The photomicrograph of the control group (plate 1) showed normal mucosa, submucosa, muscularis externa and serosa. In the experimental groups (plate 2 & 3) treated with 9mg/kg of ginger showed no significant changes. The experimental groups showed normal gastric mucosa, submucosa, muscularis externa and serosa.
SM GP MM
S Plate 1: Group A (control) Section of the stomach from rat given distilled water using H&E stains, (X100) reveals normal gastric mucosa, submucosa, muscle layer and the serosa.
MM GP SM M
Plate 2: shows a photomicrograph (X100) of a sectioned stomach from the group of animals which received 9mg/kg of ginger for 14 days. This showed normal histomorphology of the stomach.
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Histological Effect Of Aqueous Zingiber Officinale (Ginger) Root Extract On The Stomach Of Adult
MM Plate 3: photomicrograph (X100) 0f a sectioned stomach from the animals treated with 9mg/kg of ginger for 28 days. This showed normal histomorphology of the stomach. Keys: GP: gastric pit; ML: muscle layer; MM: muscularis mucosa; SM: submucosa; S: serosa
Ginger is a rhizome though referred to as a root and had long been used for treating ailments like every other herbs in the world for centuries such as diarrhoea, common cold, heat condition, flu-like symptoms, headache and painful menstrual periods (Altman et al, 2001). Ginger contains sesquiterpenoids and monoterpenoids. The sesquiterpenoids is the main constituent and includes Î˛-sesquiphellandrene, bisabolene and fernesene whereas the small fraction of monoterpenoids includes phellandrene, cineol and citral (Calvert I 2005). In 1982, Mowrey and co-workers reported that ginger aid digestion, absorption and relieves flatulence in GIT by increasing the muscular activity. In 2010, Abdullah and co-workers suggested that ginger has antitumor effect on colon cancer by suppressing its growth, striking the Go/G1 phases, reducing DNA synthesis during cell cycle and inducing apoptosis. According to Eru and co-workers in 2013 suggested that combined extract of ginger and honey showed no histological effect on the stomach which received 9mg/kg of ginger and 228mg/kg of honey to the experimental rats. This study aimed to elucidate the effect of ginger on the histomorphology of the stomach using male adult wistar rats. Thirty male wistar rats weighing between 190-200g were used and divided into three groups, each group containing 10 rats in a cage. Group A was used as control, group B and C received 9mg/kg of ginger for two and four weeks respectively. All animals were sacrificed 24 hours after the last administration; the tissues were processed using routine histological technique. After tissue processing, the control showed normal histological features. The experimental groups that took 9mg/kg of ginger for two and four weeks showed no significant histological changes. This study suggests that there is no alteration to the histomorphology of the stomach after ingesting the extract made from ginger. From the above report, it can be concluded that extract of ginger has no noticeable adverse effects on the integrity of the stomach histology but rather may be protective and aid digestion in line with Mowrey and co-workers (1982) by increasing the smooth muscle activity and cell proliferation and also, Eru et al (2013) suggested that combined extracts of honey and ginger has no noticeable effect on the histomorphology of the stomach. Further studies should be carried out using electron microscope on the cells of the stomach and also increasing the dose.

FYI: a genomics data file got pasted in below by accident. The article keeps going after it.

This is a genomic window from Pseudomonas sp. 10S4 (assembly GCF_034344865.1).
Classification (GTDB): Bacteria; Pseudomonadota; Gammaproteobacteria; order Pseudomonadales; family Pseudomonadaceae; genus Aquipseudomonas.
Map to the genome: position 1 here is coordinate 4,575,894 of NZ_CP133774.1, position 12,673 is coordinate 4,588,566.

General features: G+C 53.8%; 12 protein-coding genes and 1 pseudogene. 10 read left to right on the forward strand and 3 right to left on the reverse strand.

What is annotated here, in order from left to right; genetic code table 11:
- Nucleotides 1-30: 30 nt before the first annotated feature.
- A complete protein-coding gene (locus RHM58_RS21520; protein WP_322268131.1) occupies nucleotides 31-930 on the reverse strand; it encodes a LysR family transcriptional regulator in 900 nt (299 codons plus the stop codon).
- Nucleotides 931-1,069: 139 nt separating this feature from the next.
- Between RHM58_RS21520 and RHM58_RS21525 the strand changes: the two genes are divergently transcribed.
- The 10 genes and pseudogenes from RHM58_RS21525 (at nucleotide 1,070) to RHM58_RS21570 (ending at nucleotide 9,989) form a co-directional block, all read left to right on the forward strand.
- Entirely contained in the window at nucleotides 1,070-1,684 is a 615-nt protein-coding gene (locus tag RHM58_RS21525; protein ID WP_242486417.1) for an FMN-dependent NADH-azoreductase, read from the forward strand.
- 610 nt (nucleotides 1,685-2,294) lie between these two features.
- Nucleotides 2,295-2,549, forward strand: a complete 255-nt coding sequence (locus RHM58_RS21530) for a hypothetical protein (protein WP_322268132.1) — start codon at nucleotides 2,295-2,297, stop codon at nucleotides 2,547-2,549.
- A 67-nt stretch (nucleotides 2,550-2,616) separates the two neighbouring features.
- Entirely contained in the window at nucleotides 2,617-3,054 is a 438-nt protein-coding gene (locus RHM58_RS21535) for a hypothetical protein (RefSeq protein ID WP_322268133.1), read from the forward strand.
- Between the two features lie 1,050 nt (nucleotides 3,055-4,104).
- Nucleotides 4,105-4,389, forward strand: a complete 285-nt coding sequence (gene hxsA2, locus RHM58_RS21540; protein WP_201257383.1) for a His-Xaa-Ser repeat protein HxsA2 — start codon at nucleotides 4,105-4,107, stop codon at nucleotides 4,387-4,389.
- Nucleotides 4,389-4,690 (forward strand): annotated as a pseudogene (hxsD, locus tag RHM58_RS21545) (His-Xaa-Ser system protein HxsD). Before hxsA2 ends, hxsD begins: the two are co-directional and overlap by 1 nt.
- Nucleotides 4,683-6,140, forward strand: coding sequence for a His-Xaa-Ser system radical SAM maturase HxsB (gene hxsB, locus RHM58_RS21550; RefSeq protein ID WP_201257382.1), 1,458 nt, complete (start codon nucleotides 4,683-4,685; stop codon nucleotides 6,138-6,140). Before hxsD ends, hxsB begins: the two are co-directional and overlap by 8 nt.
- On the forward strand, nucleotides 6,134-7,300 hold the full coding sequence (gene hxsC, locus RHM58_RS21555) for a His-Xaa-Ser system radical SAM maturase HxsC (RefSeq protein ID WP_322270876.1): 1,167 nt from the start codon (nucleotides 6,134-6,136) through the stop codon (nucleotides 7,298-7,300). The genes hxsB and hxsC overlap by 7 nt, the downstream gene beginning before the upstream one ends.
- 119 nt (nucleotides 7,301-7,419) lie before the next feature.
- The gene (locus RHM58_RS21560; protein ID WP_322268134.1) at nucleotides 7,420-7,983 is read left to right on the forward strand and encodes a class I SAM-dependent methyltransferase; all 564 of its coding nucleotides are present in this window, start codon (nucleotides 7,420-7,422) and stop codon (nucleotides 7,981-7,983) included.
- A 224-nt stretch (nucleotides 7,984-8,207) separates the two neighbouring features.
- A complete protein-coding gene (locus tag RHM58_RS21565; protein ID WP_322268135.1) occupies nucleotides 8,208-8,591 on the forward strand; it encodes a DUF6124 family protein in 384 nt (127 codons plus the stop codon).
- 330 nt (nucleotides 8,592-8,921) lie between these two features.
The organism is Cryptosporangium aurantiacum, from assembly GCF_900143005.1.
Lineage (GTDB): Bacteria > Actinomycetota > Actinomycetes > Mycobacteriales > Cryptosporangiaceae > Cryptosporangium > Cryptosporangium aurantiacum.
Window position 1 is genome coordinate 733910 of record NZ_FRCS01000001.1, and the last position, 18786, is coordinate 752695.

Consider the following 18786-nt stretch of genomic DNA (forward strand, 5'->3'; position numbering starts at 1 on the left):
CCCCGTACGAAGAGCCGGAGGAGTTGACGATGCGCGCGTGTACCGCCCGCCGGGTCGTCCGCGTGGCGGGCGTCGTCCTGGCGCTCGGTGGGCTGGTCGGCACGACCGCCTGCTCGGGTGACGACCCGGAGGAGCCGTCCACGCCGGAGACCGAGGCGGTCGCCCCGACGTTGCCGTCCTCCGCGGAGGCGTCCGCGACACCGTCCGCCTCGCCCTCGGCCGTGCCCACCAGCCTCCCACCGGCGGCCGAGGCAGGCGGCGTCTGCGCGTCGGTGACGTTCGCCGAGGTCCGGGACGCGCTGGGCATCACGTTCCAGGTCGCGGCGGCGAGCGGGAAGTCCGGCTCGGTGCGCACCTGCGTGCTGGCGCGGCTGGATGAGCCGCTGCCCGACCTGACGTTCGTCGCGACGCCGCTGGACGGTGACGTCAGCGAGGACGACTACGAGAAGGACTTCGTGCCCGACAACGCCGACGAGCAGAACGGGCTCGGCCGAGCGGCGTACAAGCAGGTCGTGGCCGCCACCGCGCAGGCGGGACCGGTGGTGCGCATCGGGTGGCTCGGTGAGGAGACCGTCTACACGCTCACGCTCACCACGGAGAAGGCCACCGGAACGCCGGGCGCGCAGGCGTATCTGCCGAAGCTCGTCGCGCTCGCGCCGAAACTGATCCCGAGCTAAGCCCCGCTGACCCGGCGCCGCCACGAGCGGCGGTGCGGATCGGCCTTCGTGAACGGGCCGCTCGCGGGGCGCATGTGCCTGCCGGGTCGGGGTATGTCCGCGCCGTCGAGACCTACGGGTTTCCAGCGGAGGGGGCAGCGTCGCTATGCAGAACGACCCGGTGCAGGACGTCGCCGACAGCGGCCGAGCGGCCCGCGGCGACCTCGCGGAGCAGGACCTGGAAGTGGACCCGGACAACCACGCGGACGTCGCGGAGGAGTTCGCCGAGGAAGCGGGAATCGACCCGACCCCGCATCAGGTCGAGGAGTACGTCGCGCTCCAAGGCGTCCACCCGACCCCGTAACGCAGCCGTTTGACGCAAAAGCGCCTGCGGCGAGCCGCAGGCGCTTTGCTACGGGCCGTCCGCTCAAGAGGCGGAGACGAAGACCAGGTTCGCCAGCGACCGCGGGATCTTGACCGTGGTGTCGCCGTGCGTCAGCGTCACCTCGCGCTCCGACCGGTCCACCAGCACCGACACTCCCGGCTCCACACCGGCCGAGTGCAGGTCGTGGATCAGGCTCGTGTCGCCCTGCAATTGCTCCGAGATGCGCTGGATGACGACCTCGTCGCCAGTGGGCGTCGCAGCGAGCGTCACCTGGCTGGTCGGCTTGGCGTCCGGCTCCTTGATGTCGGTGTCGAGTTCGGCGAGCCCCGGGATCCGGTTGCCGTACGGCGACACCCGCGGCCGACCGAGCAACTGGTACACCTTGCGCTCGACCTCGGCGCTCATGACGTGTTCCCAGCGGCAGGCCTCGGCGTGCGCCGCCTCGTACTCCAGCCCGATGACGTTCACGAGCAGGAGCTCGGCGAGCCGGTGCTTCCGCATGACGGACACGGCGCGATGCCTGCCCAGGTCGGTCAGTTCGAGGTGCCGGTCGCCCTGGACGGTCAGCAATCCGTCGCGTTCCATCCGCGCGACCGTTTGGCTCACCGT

References     
   
Tapsell L. C, Hemphill I, Cobiac L, et al (2006). Health benefits of herbs and spices: the past, the present, the future. Med. J. Aust. 185 (4 suppl). 2006, 54-24. PMID17022238. Altman, R. D and Marcussen, K. C.. Effects of ginger extract on knee pain in patients with osteoarthritis. Arthritis Rheum, pubmed-indexed for medline 44 (11), 2001, 2531-2538. Calvert, I (2005). Ginger: an essential oil for shortening labour? Pract. Midwife 8 (1): 30-34. Mowrey DB and Clayson DE, (1982). Motion sickness, ginger and psychophysics. Lancet i, 6557. Abdullah, S., S. A. Z. Abidin, N. A. Murad, S. Makpol, W. Z. W. Ngah, Y. A. M. Yusof.Ginger extract (Zingiber officinale) triggers apoptosis and G0/G1 cells arrest in HCT 116 and HT 29 colon cancer cell lines. African Journal of Biochemistry Research, 4(4) 2010, 134142. Keith L. Moore, T. V. N. Persaud. The Developing Humans: Clinically Oriented Embryology 8 th (ed). (1600 John F. Kennedy Boulevard suite 1800 Philadelphia, 2008) PA 19103-2899: 213-216. Keith L. Moore, Arthur F. Dalley. Clinically Oriented Anatomy. 5th(ed). (Lippincott Williams & Wilkins Philadelphia, 2006) PA 19106: 248-259. Victor P. Eroschenko. Difioreâ€™s Atlas of Histology: with functional correlations 10th (ed). (Lippincott Williams & Wilkins Baltimore, 2006) MD 21201; 238-251. Eru, M. Eru, Kebe, E. Obeten, Kelechi C. Uruakpa,& Mesembe O. E. (2013). Histological evaluation of the combine extracts of aqueous zingiber officinale (ginger) root and honey on the stomach of adult wistar rats. Global Journal of Biology, Agriculture & Health Sciences, 2(4) 2013, 43-45.